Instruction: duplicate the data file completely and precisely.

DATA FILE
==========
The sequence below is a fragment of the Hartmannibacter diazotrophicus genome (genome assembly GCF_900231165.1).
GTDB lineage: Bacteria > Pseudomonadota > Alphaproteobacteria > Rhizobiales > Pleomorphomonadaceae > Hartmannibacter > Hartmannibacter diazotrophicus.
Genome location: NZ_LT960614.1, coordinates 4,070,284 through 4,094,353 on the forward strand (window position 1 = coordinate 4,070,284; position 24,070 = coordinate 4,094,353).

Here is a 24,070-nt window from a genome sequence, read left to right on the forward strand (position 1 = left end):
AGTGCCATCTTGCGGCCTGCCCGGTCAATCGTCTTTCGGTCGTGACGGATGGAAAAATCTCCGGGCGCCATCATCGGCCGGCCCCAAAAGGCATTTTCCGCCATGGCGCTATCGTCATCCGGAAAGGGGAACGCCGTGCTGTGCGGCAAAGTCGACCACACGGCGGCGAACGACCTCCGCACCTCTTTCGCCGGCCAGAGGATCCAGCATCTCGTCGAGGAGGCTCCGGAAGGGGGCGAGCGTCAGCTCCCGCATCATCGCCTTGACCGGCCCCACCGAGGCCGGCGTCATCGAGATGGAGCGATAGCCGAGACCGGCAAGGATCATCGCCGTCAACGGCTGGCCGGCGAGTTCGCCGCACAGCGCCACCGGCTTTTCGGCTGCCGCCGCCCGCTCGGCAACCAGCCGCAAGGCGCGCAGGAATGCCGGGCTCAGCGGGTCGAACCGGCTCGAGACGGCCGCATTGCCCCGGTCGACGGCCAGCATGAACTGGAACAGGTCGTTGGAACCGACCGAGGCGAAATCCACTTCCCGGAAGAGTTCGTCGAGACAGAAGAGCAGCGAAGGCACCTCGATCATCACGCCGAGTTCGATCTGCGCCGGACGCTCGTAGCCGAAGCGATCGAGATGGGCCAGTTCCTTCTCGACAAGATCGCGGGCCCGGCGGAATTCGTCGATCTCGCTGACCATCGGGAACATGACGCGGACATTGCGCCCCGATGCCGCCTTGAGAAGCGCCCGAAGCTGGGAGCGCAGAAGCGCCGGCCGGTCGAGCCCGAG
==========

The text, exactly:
The sequence below is a fragment of the Hartmannibacter diazotrophicus genome (genome assembly GCF_900231165.1).
GTDB lineage: Bacteria > Pseudomonadota > Alphaproteobacteria > Rhizobiales > Pleomorphomonadaceae > Hartmannibacter > Hartmannibacter diazotrophicus.
Genome location: NZ_LT960614.1, coordinates 4,070,284 through 4,094,353 on the forward strand (window position 1 = coordinate 4,070,284; position 24,070 = coordinate 4,094,353).

Here is a 24,070-nt window from a genome sequence, read left to right on the forward strand (position 1 = left end):
AGTGCCATCTTGCGGCCTGCCCGGTCAATCGTCTTTCGGTCGTGACGGATGGAAAAATCTCCGGGCGCCATCATCGGCCGGCCCCAAAAGGCATTTTCCGCCATGGCGCTATCGTCATCCGGAAAGGGGAACGCCGTGCTGTGCGGCAAAGTCGACCACACGGCGGCGAACGACCTCCGCACCTCTTTCGCCGGCCAGAGGATCCAGCATCTCGTCGAGGAGGCTCCGGAAGGGGGCGAGCGTCAGCTCCCGCATCATCGCCTTGACCGGCCCCACCGAGGCCGGCGTCATCGAGATGGAGCGATAGCCGAGACCGGCAAGGATCATCGCCGTCAACGGCTGGCCGGCGAGTTCGCCGCACAGCGCCACCGGCTTTTCGGCTGCCGCCGCCCGCTCGGCAACCAGCCGCAAGGCGCGCAGGAATGCCGGGCTCAGCGGGTCGAACCGGCTCGAGACGGCCGCATTGCCCCGGTCGACGGCCAGCATGAACTGGAACAGGTCGTTGGAACCGACCGAGGCGAAATCCACTTCCCGGAAGAGTTCGTCGAGACAGAAGAGCAGCGAAGGCACCTCGATCATCACGCCGAGTTCGATCTGCGCCGGACGCTCGTAGCCGAAGCGATCGAGATGGGCCAGTTCCTTCTCGACAAGATCGCGGGCCCGGCGGAATTCGTCGATCTCGCTGACCATCGGGAACATGACGCGGACATTGCGCCCCGATGCCGCCTTGAGAAGCGCCCGAAGCTGGGAGCGCAGAAGCGCCGGCCGGTCGAGCCCGAG